If U.S. Constitution is the first element in the works-cited-list entry, the in-text citation is correct. Spell out ordinal numbers (First Amendment), but use numerals for numbers of count (Amendment V) and, by convention, use Roman numerals for divisions of legal works that use them.
How you cite it will depend on where you access it. Some points: following the MLA template of core elements, your entry will start with the title of the law. This will either be Civil Rights Act or Title 7 (see the discussion of Federal Statutes above for considerations about which title to begin your entry with). Your in-text citation (whether…[Read more]
That’s an excellent question! I suppose that the shortened URL intended for social media sharing isn’t entirely illegitimate, since it’s provided by the publisher. But the main URL is preferable: it’s easier to find, easier for the reader to parse, easier to confirm, and so on.
These are good points, Gina. We recommend removing the protocol in print works–especially those that are professionally designed and typeset–but if you aim to have hyperlinked URLs and you are working in a software program (Word) that doesn’t allow hyperlinking with the protocol removed, by all means modify our suggestions for your classroom.
When quoting from a source, you should transcribe the source exactly (for the few acceptable alterations, see 1.3.1 and 1.3.6 of the MLA Handbook).
There is, however, an entire category of material that you do […]
How you punctuate quoted dialogue from a novel will depend on what you are quoting and how you are quoting it. See the three most common considerations below.
Quoting Dialogue and Text
If you are incorporating […]
Single dashes are used to comment on, summarize, or explain what precedes:
Suspenseful, dark, and fast-paced—what more could you ask for in a movie?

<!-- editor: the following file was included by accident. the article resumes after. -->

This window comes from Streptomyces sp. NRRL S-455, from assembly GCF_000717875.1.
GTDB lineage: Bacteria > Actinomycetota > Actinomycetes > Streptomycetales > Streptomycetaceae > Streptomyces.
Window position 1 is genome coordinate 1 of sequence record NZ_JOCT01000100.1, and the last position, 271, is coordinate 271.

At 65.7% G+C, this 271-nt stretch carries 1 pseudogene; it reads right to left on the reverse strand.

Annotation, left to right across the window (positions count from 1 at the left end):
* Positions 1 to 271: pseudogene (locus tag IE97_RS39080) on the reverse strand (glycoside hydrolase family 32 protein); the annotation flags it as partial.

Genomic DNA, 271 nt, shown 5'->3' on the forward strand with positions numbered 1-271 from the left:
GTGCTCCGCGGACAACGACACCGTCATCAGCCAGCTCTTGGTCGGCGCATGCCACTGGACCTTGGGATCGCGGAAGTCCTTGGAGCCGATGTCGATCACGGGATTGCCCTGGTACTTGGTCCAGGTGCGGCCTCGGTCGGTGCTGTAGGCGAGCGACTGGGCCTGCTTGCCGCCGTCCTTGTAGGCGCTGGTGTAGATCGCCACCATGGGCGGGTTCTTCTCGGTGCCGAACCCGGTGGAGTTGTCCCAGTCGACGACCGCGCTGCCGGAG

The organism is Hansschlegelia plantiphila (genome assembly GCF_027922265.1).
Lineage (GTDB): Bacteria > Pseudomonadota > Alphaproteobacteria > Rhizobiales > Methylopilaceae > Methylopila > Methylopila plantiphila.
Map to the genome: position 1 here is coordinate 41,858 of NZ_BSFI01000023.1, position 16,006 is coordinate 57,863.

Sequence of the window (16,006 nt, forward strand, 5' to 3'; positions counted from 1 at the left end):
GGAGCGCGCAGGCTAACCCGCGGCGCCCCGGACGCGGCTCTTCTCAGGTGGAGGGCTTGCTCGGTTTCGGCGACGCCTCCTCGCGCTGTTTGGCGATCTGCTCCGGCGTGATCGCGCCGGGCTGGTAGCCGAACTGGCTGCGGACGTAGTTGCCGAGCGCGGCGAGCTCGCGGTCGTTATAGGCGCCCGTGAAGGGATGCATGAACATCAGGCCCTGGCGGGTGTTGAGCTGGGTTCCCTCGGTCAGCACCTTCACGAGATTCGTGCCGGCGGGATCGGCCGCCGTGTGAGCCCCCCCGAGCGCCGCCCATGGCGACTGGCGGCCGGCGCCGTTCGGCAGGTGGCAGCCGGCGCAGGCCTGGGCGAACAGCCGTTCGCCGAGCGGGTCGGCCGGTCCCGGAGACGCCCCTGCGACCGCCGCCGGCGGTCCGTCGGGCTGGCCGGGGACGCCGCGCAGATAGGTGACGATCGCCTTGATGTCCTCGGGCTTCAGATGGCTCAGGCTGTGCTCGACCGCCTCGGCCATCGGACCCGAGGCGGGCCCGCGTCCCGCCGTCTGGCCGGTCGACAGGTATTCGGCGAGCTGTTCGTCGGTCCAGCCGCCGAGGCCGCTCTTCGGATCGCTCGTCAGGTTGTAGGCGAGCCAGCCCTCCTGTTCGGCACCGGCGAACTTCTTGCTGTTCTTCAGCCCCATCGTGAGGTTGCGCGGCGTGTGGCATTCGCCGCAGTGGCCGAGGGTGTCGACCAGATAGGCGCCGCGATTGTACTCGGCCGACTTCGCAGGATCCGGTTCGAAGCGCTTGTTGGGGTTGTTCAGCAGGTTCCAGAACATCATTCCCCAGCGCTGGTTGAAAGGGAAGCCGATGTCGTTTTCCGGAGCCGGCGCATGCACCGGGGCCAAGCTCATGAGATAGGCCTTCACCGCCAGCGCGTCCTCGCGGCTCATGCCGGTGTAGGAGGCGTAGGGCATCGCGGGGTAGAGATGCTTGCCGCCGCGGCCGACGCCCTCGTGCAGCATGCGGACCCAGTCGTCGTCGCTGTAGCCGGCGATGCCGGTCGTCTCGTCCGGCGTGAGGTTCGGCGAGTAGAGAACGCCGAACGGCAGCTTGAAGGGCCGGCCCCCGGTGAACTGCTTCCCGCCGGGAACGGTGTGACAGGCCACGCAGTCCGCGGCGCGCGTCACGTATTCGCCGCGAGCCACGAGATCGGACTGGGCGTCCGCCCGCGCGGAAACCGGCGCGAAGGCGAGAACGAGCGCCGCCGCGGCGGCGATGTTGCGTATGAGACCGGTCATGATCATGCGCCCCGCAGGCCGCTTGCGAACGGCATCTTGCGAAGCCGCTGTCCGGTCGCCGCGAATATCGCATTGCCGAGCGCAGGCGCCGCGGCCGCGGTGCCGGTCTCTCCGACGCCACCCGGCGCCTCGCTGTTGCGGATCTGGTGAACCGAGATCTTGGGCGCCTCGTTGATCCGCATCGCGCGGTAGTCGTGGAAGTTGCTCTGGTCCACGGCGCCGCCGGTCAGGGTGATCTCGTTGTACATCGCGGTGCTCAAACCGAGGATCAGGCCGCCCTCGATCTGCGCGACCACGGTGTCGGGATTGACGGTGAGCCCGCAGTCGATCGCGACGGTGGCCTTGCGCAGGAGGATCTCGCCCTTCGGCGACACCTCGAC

The movie was the best of its kind—that is, suspenseful, dar […]
Yes, you can leave the heading (your name, instructor’s name, the course name, and the date) off the first page of your essay if you have a cover page. However, be sure to check with your instructor about his or h […]
It depends on the focus of your work. In a dissertation on a single author or title—say, Gabriel Marcel’s Being and Having: An Existentialist Diary—it would be overkill to introduce the author and full title of th […]
Page 41 of the MLA Handbook advises writers to first look for the publisher’s name on the title page, so in your works-cited-list entry, use the form found on the title page even if it varies from the form found […]
In its publications, the MLA generally avoids using block quotations in notes. Exceptions would be made for quotations of more than one paragraph or for other extraordinarily long quotations. However, the MLA’s […]
The MLA’s system of documentation relies on in-text references that aim to keep the reader’s focus on the main text. In some cases, however, a bibliographic citation works better in a note than in a par […]
- Load More